Location: Healthy Processed Foods ResearchTitle: Purification and characterization of black walnut (Juglans nigra) Allergen, Jug n 4 Author
|Fan, Yuting - Jiangnan University|
|Yi, Jiang - Shenzhen University|
|Lyu, Shu-chen - Stanford University|
|Nadeau, Kari - Stanford University|
|Thomas, Andrew - University Of Missouri|
Submitted to: Journal of Agricultural and Food Chemistry
Publication Type: Peer Reviewed Journal
Publication Acceptance Date: 12/11/2016
Publication Date: 12/12/2016
Citation: Zhang, Y., Du, W., Fan, Y., Yi, J., Lyu, S., Nadeau, K.C., Thomas, A.L., McHugh, T.H. 2016. Purification and characterization of black walnut (Juglans nigra) Allergen, Jug n 4. Journal of Agricultural and Food Chemistry. 65(2):454-462.
Interpretive Summary: American walnut is also known as black walnut or eastern black walnut. It is a high-value crop best known for its use as lumber and veneer. The nut shell, oil and other part of black walnut, including the bark which is poisonous, all has been used in various industries and in traditional medicine. As a food product, the kernels of black walnuts have been providing food for wildlife and humans for centuries. In recent years, black walnut is getting popular with consumers due to its rich aromatic flavor and its ample oil and protein contents. As a tree nut, it belongs to one of the eight food groups that cause the majority of food allergies in the US. However, information about walnut allergens is limited and American walnut legumin has not been studied. This study report the isolation of walnut legumin and the identification of this protein as a new walnut allergen. The reported result and the reagents generated may be used to understand the allergenicity of walnut allergens and enhance the marketability of the tree nut in the future.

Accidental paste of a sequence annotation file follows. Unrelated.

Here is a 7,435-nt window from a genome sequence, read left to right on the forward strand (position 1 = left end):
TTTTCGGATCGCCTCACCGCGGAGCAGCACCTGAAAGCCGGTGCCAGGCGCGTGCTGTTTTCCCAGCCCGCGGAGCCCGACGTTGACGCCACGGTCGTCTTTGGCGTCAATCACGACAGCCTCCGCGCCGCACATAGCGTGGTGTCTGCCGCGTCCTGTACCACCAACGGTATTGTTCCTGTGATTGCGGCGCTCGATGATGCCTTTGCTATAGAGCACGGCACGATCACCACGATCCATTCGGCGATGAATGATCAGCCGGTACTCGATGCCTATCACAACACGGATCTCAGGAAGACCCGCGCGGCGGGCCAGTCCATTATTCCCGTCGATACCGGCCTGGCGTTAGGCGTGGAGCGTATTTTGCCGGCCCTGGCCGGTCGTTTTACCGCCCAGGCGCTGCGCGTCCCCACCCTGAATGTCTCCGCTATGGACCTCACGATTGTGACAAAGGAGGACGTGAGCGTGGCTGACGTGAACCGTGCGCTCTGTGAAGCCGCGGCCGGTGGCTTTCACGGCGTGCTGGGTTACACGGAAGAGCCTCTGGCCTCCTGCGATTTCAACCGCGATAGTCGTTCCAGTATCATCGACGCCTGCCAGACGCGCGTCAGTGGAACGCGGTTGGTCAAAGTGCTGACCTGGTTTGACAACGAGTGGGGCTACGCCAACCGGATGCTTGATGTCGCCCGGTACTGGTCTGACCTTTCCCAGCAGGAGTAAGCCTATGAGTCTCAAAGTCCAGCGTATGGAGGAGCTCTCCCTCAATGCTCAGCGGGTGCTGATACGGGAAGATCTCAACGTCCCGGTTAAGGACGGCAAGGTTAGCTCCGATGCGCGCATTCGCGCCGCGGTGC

Technical Abstract: Tree nuts as a group have caused a significant number of cases of fatal anaphylactic reactions. In a large scale study of US peanut and tree nut allergy cases with 5149 patients, walnuts were the leading cause of allergic reactions. The purpose of this study was to purify and characterize potential food allergens from black walnut. Reported here is a purification scheme of the 11S legumin protein from black walnuts by ammonium sulfate precipitation, cold precipitation, and anion exchange and size exclusion chromatography. Reducing SDS-PAGE analysis indicated that purified legumin consists of 2 major bands. The N-terminal sequencing data of these bands indicated that they were the results of a post-transcriptional protease cleavage of the mature protein at a site consists of a known conserved protease recognition motif, NGXEET. Western blot experiments revealed that 28% of the sera from 25 patients with double-blind, placebo controlled clinical walnut allergy contained IgE antibodies specific to black walnut legumin, indicating that it is a walnut allergen. Data and reagent obtained in this study may facilitate the understanding of the allergenicity relevance of seed storage proteins in tree nuts and their cross-reactivity.